Doctors have estimated that one in 12 children are now on waiting lists for various types of treatment based on the latest hospital data.
Figures also show that the number of people waiting for surgery in hospitals rose by more than 500 between September and October despite funding being given to the problem.
In total, almost 85,000 children are waiting to see a consultant for the first time on an outpatient basis, although this number has dropped by almost 2,000 in a month.
These are children who have been assessed by their GP as needing a hospital appointment to check for a potentially serious illness.
Overall, there are 614,225 adults and children on outpatient lists, up from 625,673 in September.
However, inpatient numbers have increased, reflecting seriously ill people who are waiting for a date to have an operation or procedure performed in hospital after assessment.
These numbers increased by more than 500 between October and September. The figure for the end of October is a shocking 79,882, down from 79,363 the previous month.
Another 25,829 patients were waiting to receive an appointment for a gastrointestinal endoscopy which can identify certain potential cancers, celiac disease or ulcers.
Hospital waiting lists have received targeted funding in recent months, with a plan launched in February in hopes of reducing problems over several years.
However, the Irish Hospital Consultants Association continues to be extremely concerned. She raised particular concerns about access to care for vulnerable children.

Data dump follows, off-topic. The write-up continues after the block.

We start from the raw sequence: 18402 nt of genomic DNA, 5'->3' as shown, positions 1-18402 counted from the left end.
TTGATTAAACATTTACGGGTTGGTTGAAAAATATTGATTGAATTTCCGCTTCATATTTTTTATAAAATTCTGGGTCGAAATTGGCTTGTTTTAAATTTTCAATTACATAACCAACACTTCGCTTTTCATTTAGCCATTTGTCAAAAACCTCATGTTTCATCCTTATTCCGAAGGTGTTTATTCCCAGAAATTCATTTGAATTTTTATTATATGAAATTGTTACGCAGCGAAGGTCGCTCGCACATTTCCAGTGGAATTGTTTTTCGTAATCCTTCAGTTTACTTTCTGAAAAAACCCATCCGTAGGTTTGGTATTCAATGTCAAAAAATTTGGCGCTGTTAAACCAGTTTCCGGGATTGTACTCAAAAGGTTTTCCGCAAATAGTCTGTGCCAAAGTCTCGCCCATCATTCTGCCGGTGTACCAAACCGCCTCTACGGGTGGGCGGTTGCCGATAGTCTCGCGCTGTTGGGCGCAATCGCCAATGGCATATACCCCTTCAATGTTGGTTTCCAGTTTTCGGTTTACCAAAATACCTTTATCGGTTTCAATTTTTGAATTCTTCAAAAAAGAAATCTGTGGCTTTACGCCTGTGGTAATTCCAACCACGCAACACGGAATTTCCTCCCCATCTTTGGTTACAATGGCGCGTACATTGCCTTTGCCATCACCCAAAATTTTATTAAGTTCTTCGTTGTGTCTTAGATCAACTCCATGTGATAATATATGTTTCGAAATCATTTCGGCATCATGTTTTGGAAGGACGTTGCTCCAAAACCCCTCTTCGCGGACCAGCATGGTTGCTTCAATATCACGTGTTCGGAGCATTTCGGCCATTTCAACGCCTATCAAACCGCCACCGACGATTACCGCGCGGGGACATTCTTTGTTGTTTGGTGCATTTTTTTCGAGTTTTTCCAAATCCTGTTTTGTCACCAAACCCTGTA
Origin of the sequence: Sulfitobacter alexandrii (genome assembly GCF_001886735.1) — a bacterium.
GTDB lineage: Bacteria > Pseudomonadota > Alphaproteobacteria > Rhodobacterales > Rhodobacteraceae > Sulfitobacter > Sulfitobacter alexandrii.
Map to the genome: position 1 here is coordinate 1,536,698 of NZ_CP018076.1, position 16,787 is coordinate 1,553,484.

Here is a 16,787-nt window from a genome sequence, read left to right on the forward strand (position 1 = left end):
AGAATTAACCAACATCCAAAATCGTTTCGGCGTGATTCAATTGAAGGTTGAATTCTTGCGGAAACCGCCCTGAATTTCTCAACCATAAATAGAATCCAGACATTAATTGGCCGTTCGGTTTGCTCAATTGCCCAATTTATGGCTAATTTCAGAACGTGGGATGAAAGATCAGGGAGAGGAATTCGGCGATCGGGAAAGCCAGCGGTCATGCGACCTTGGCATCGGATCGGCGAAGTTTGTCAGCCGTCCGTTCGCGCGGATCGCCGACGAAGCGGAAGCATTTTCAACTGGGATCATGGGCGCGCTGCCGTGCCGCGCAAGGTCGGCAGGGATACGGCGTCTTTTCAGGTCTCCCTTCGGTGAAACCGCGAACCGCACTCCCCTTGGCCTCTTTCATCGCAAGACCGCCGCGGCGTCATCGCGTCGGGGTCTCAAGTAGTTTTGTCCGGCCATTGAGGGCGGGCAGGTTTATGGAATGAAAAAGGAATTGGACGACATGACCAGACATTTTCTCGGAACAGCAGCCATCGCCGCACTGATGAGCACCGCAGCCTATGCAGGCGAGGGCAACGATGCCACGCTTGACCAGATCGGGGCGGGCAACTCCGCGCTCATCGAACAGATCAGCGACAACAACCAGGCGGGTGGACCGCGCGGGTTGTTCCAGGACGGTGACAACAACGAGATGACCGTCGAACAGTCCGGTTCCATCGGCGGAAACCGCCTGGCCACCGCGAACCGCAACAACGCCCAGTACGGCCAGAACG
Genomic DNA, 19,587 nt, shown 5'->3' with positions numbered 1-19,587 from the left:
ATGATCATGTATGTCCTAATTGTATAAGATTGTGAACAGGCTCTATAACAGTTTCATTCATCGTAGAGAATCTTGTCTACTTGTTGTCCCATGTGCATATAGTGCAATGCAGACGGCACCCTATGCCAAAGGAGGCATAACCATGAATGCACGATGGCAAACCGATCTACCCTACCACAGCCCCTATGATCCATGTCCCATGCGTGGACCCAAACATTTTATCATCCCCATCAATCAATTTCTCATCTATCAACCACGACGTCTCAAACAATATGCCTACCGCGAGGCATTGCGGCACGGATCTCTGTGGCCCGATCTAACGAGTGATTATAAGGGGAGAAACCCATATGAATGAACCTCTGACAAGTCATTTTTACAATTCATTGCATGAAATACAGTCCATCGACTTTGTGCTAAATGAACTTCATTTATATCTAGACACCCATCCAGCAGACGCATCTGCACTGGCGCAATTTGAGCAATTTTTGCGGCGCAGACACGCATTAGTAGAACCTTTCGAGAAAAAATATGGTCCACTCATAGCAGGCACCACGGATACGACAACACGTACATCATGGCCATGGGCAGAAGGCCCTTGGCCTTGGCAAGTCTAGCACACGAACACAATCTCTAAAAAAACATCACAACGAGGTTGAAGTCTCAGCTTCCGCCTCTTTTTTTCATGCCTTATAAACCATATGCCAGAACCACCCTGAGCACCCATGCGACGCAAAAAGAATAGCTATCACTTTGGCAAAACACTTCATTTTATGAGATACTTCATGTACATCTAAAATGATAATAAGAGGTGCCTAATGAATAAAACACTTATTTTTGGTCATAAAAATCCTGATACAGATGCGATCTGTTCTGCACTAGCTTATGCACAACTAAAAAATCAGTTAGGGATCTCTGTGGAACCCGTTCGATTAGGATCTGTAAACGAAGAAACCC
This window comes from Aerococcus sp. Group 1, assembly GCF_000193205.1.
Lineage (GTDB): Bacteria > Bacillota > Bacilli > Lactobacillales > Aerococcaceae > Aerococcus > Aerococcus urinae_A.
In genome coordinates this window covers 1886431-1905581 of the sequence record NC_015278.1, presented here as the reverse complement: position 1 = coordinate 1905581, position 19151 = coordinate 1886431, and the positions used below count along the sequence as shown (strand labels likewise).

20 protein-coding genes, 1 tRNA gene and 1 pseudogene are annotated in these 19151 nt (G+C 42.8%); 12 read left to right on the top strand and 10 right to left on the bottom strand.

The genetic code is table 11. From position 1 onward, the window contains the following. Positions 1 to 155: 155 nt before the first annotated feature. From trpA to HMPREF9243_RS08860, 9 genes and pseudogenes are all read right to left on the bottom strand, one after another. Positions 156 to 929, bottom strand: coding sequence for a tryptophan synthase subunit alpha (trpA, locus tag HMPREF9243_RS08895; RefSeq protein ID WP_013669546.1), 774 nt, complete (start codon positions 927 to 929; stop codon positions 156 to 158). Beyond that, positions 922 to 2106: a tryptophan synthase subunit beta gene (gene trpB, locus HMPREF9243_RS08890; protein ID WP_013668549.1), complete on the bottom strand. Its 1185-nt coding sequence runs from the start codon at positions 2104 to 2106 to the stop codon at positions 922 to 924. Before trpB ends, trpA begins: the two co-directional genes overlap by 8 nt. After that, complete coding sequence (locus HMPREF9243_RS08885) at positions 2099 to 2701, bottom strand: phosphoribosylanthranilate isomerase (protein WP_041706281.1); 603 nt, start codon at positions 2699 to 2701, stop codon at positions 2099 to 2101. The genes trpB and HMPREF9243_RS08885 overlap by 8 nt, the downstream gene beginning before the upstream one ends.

Its analysis of the lists indicates that, despite the government’s goal of reducing waiting lists by 18% by the end of the year, the number of children on the lists has increased by 1,660 (2% ) since January.
The chairman of the Irish Hospital Consultants Association, Professor Robert Landers, said some 98,000 children were now on lists, with one in four waiting more than a year for treatment. He linked this to shortages in the system, particularly of hospital consultants.
“The result is that thousands of children are not getting the care they need in a timely manner and the real possibility that they will suffer from health and developmental issues that could have been reversed or alleviated if only they had been seen. on time.”
He pointed to figures released by Dublin Children’s Hospital earlier this week showing 266 children are on active and suspended waiting lists for scoliosis-related surgeries.
This is an increase of 21 children (9%) since the start of the year, the Irish Hospital Consultants Association found.
The National Treatment Purchase Fund also separately registers patients who have received treatment and are awaiting follow-up treatment if required; this amounts to 93,730.
Another 55,579 patients are classified as suspended.
This category refers to a variety of patients, including those whose care has been outsourced to private hospitals, people too sick to have surgery possibly due to Covid-19, and people who have canceled their surgeries for other reasons.